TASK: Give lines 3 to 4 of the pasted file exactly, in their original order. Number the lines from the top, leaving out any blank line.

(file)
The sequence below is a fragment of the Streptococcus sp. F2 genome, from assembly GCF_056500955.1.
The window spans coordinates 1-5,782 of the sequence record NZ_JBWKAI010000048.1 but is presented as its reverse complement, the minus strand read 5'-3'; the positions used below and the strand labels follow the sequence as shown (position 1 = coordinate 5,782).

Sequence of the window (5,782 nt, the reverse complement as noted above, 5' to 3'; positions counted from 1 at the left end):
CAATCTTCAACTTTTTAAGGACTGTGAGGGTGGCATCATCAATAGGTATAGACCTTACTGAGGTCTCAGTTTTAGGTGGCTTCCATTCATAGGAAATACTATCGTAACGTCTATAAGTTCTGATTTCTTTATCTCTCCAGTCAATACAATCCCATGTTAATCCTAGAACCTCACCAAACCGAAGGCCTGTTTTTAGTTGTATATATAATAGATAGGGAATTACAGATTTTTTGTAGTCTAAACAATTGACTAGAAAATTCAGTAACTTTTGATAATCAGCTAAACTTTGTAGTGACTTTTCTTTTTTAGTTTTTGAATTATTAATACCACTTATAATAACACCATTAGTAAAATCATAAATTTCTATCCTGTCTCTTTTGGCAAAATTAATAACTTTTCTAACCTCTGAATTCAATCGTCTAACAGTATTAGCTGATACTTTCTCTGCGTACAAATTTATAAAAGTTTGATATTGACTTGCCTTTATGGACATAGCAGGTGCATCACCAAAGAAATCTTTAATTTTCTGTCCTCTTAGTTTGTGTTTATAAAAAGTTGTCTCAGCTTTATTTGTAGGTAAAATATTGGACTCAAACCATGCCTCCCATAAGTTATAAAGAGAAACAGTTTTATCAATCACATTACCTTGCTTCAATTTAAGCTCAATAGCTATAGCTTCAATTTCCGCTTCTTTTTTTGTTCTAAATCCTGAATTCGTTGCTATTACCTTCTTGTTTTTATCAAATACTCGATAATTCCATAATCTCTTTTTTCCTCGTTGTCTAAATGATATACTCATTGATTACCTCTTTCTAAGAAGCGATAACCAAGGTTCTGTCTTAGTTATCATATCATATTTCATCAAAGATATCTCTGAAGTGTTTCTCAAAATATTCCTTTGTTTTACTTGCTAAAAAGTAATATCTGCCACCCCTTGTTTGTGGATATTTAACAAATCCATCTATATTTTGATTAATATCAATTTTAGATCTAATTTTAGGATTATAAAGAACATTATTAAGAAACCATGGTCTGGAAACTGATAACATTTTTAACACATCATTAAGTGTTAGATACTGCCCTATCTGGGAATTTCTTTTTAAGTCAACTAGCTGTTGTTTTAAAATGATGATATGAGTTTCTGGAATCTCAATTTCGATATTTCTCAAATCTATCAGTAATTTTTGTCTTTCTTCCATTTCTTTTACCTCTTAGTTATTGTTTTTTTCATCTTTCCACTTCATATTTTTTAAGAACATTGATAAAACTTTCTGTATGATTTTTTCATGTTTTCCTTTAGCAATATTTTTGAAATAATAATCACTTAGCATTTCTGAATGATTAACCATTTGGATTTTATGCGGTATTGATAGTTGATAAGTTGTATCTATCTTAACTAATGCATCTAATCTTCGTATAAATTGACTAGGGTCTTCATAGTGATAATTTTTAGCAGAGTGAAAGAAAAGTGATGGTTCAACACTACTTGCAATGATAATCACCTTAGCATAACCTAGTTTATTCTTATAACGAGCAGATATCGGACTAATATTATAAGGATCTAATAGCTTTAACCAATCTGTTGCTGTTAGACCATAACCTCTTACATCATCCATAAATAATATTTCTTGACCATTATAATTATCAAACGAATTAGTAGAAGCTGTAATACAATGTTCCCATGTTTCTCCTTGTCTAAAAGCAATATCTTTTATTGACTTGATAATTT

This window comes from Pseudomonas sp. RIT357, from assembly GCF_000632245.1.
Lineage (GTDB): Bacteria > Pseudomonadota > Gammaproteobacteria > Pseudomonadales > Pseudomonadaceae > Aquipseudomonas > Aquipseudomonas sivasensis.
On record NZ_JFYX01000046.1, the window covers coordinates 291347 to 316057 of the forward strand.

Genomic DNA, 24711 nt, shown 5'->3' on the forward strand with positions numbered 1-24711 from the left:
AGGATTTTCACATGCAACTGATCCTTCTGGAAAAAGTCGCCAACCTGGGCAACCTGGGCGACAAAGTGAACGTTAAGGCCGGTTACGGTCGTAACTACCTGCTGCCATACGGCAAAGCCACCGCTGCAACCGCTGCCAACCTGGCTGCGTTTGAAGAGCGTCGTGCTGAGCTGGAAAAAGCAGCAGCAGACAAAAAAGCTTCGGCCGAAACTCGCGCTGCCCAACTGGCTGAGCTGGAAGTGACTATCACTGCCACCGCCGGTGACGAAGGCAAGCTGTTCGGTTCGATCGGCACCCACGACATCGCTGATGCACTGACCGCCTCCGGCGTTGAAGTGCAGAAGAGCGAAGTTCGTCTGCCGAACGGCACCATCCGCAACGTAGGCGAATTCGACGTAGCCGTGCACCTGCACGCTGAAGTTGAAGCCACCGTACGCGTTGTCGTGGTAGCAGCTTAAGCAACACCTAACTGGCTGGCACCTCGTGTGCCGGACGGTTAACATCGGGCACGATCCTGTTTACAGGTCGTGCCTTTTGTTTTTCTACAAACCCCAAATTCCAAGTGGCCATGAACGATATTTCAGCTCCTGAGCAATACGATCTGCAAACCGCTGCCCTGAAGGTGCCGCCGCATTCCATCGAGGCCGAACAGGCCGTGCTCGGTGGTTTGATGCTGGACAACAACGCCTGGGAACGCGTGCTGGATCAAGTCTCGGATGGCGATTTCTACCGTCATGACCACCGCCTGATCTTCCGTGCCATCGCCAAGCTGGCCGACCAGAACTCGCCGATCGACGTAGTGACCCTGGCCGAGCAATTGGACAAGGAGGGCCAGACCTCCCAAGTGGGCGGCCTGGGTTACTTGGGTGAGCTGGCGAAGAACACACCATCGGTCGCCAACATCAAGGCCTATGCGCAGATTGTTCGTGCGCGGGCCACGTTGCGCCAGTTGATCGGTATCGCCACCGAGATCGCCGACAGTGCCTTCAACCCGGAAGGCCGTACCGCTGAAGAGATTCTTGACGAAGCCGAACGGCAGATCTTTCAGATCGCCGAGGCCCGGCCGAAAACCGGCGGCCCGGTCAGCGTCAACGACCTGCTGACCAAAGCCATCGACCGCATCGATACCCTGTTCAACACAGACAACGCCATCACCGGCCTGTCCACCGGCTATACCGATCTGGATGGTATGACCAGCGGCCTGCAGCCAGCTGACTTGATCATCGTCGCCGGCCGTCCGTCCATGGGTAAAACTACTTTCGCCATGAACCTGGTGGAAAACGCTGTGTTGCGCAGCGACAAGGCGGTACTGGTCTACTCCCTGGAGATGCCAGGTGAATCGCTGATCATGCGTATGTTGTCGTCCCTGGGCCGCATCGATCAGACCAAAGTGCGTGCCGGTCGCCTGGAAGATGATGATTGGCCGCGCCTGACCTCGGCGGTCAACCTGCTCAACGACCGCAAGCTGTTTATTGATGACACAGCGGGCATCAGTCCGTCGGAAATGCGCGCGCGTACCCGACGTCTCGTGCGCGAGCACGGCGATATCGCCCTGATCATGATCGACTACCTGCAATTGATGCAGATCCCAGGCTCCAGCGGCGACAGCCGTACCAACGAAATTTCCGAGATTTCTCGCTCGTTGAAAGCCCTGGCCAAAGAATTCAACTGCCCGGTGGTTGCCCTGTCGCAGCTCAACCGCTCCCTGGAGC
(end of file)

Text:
Sequence of the window (5,782 nt, the reverse complement as noted above, 5' to 3'; positions counted from 1 at the left end):
CAATCTTCAACTTTTTAAGGACTGTGAGGGTGGCATCATCAATAGGTATAGACCTTACTGAGGTCTCAGTTTTAGGTGGCTTCCATTCATAGGAAATACTATCGTAACGTCTATAAGTTCTGATTTCTTTATCTCTCCAGTCAATACAATCCCATGTTAATCCTAGAACCTCACCAAACCGAAGGCCTGTTTTTAGTTGTATATATAATAGATAGGGAATTACAGATTTTTTGTAGTCTAAACAATTGACTAGAAAATTCAGTAACTTTTGATAATCAGCTAAACTTTGTAGTGACTTTTCTTTTTTAGTTTTTGAATTATTAATACCACTTATAATAACACCATTAGTAAAATCATAAATTTCTATCCTGTCTCTTTTGGCAAAATTAATAACTTTTCTAACCTCTGAATTCAATCGTCTAACAGTATTAGCTGATACTTTCTCTGCGTACAAATTTATAAAAGTTTGATATTGACTTGCCTTTATGGACATAGCAGGTGCATCACCAAAGAAATCTTTAATTTTCTGTCCTCTTAGTTTGTGTTTATAAAAAGTTGTCTCAGCTTTATTTGTAGGTAAAATATTGGACTCAAACCATGCCTCCCATAAGTTATAAAGAGAAACAGTTTTATCAATCACATTACCTTGCTTCAATTTAAGCTCAATAGCTATAGCTTCAATTTCCGCTTCTTTTTTTGTTCTAAATCCTGAATTCGTTGCTATTACCTTCTTGTTTTTATCAAATACTCGATAATTCCATAATCTCTTTTTTCCTCGTTGTCTAAATGATATACTCATTGATTACCTCTTTCTAAGAAGCGATAACCAAGGTTCTGTCTTAGTTATCATATCATATTTCATCAAAGATATCTCTGAAGTGTTTCTCAAAATATTCCTTTGTTTTACTTGCTAAAAAGTAATATCTGCCACCCCTTGTTTGTGGATATTTAACAAATCCATCTATATTTTGATTAATATCAATTTTAGATCTAATTTTAGGATTATAAAGAACATTATTAAGAAACCATGGTCTGGAAACTGATAACATTTTTAACACATCATTAAGTGTTAGATACTGCCCTATCTGGGAATTTCTTTTTAAGTCAACTAGCTGTTGTTTTAAAATGATGATATGAGTTTCTGGAATCTCAATTTCGATATTTCTCAAATCTATCAGTAATTTTTGTCTTTCTTCCATTTCTTTTACCTCTTAGTTATTGTTTTTTTCATCTTTCCACTTCATATTTTTTAAGAACATTGATAAAACTTTCTGTATGATTTTTTCATGTTTTCCTTTAGCAATATTTTTGAAATAATAATCACTTAGCATTTCTGAATGATTAACCATTTGGATTTTATGCGGTATTGATAGTTGATAAGTTGTATCTATCTTAACTAATGCATCTAATCTTCGTATAAATTGACTAGGGTCTTCATAGTGATAATTTTTAGCAGAGTGAAAGAAAAGTGATGGTTCAACACTACTTGCAATGATAATCACCTTAGCATAACCTAGTTTATTCTTATAACGAGCAGATATCGGACTAATATTATAAGGATCTAATAGCTTTAACCAATCTGTTGCTGTTAGACCATAACCTCTTACATCATCCATAAATAATATTTCTTGACCATTATAATTATCAAACGAATTAGTAGAAGCTGTAATACAATGTTCCCATGTTTCTCCTTGTCTAAAAGCAATATCTTTTATTGACTTGATAATTT